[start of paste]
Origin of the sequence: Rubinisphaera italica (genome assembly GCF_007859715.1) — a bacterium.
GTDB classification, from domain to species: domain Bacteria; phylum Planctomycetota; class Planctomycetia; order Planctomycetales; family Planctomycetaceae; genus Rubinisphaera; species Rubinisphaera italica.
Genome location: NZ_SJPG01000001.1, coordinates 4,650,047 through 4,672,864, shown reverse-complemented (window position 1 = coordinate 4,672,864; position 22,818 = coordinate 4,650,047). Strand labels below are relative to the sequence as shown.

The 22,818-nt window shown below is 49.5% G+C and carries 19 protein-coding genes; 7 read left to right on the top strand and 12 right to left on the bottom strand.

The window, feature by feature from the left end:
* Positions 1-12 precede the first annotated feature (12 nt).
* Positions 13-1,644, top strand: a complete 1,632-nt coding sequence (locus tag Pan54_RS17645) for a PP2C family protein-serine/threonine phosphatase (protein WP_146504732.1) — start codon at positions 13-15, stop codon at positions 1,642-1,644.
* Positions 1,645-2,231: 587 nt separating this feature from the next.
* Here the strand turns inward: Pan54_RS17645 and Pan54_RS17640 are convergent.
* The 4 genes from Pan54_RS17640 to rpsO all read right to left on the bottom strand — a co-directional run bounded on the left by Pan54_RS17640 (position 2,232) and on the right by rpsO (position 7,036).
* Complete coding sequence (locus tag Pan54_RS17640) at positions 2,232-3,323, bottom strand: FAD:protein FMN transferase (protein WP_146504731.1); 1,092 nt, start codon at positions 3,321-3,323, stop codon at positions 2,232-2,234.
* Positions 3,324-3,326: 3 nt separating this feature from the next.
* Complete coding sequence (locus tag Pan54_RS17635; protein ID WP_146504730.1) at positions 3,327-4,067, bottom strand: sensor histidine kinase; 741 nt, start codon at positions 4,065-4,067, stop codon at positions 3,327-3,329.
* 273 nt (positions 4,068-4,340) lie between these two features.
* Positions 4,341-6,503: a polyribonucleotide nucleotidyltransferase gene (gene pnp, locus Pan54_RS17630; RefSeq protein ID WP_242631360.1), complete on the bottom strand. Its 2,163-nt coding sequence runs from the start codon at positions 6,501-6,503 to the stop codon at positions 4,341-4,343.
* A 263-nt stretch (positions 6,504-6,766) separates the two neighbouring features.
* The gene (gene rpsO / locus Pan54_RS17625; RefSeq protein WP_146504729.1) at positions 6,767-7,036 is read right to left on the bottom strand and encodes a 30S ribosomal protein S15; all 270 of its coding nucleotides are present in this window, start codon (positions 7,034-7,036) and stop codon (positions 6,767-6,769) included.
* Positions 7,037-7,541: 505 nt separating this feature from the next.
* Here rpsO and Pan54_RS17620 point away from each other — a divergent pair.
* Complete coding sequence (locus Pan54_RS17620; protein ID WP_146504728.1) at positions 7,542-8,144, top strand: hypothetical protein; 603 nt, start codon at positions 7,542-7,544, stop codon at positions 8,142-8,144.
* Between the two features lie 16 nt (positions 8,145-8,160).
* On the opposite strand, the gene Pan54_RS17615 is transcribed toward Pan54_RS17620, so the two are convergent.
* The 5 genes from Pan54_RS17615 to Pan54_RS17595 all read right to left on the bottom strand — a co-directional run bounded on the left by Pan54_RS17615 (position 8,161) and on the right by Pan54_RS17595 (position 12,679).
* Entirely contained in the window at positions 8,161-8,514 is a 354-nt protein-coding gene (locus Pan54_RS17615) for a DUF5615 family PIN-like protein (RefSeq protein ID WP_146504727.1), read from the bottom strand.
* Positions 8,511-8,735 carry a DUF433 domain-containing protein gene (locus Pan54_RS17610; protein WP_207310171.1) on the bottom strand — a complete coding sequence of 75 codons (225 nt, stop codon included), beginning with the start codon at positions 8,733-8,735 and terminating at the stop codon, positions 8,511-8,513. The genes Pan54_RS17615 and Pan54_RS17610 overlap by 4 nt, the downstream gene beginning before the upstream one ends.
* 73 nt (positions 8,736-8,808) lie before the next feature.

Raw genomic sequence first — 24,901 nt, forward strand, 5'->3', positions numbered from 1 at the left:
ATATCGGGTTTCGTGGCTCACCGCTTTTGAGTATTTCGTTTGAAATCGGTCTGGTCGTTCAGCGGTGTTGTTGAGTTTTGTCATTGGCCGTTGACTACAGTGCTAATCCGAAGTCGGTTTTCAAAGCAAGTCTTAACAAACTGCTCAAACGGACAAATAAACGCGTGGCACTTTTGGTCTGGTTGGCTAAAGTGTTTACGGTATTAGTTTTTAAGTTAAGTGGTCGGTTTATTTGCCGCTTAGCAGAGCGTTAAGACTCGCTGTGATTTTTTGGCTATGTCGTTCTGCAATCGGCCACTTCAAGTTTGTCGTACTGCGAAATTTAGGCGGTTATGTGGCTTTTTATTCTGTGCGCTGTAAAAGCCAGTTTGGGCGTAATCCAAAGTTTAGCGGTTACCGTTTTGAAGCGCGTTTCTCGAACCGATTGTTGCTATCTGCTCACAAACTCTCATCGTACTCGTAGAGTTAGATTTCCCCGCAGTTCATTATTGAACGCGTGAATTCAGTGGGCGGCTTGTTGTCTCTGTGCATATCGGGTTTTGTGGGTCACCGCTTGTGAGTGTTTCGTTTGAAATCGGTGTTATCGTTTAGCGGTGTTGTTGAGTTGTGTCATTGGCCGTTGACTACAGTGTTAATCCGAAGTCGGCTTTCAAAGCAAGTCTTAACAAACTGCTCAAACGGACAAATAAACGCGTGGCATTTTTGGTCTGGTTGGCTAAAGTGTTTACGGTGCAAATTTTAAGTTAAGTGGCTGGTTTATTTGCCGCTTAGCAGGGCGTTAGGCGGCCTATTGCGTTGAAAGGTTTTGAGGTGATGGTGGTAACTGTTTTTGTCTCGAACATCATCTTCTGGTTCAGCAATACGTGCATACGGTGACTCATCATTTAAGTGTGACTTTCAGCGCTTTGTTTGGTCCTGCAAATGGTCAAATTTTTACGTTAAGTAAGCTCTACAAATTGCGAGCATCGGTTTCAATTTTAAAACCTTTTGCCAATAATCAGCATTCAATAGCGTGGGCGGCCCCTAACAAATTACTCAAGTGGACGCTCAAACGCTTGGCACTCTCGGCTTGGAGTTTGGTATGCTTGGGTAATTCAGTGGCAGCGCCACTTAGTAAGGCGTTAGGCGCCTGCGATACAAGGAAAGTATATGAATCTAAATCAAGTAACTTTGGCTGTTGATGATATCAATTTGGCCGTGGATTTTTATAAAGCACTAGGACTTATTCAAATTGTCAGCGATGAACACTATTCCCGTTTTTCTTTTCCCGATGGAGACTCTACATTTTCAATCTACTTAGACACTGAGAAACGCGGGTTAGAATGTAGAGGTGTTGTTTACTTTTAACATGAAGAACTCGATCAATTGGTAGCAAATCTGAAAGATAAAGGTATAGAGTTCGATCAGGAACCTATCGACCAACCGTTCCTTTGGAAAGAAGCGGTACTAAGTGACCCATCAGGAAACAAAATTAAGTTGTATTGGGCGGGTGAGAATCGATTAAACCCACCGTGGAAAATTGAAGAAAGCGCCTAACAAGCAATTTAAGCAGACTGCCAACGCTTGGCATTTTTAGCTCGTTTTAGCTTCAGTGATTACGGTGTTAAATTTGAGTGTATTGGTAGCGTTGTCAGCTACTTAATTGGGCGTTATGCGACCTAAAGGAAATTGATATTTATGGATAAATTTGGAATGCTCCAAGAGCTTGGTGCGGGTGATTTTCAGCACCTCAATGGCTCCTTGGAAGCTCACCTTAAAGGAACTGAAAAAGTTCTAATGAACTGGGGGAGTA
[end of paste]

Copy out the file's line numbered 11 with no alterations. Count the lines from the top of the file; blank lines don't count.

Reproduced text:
* Complete coding sequence (locus tag Pan54_RS17640) at positions 2,232-3,323, bottom strand: FAD:protein FMN transferase (protein WP_146504731.1); 1,092 nt, start codon at positions 3,321-3,323, stop codon at positions 2,232-2,234.